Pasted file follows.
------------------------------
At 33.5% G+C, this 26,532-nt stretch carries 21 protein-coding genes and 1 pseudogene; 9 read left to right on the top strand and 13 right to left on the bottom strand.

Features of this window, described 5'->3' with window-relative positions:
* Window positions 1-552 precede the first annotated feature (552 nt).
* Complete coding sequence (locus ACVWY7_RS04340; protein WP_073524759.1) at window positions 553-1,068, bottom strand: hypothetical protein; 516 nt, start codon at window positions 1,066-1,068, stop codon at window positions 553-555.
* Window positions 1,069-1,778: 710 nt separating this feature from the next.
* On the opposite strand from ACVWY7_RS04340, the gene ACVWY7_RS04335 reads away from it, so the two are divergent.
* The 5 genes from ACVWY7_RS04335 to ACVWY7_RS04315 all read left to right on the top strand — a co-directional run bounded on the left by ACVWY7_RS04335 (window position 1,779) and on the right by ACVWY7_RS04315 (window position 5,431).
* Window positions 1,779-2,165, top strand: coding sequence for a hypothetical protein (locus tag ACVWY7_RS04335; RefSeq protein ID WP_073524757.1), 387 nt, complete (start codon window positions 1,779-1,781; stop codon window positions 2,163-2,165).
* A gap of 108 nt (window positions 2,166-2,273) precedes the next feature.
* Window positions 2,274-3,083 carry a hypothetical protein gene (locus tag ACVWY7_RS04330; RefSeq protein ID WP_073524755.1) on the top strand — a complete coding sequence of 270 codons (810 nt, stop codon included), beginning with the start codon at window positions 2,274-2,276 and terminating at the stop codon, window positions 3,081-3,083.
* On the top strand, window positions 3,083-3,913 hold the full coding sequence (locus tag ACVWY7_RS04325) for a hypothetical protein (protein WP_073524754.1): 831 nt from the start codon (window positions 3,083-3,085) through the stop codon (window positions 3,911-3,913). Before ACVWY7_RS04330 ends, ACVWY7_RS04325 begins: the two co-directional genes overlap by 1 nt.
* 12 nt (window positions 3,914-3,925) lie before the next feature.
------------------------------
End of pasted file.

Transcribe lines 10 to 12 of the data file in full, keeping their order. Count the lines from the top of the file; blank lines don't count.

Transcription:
* Window positions 2,274-3,083 carry a hypothetical protein gene (locus tag ACVWY7_RS04330; RefSeq protein ID WP_073524755.1) on the top strand — a complete coding sequence of 270 codons (810 nt, stop codon included), beginning with the start codon at window positions 2,274-2,276 and terminating at the stop codon, window positions 3,081-3,083.
* On the top strand, window positions 3,083-3,913 hold the full coding sequence (locus tag ACVWY7_RS04325) for a hypothetical protein (protein WP_073524754.1): 831 nt from the start codon (window positions 3,083-3,085) through the stop codon (window positions 3,911-3,913). Before ACVWY7_RS04330 ends, ACVWY7_RS04325 begins: the two co-directional genes overlap by 1 nt.
* 12 nt (window positions 3,914-3,925) lie before the next feature.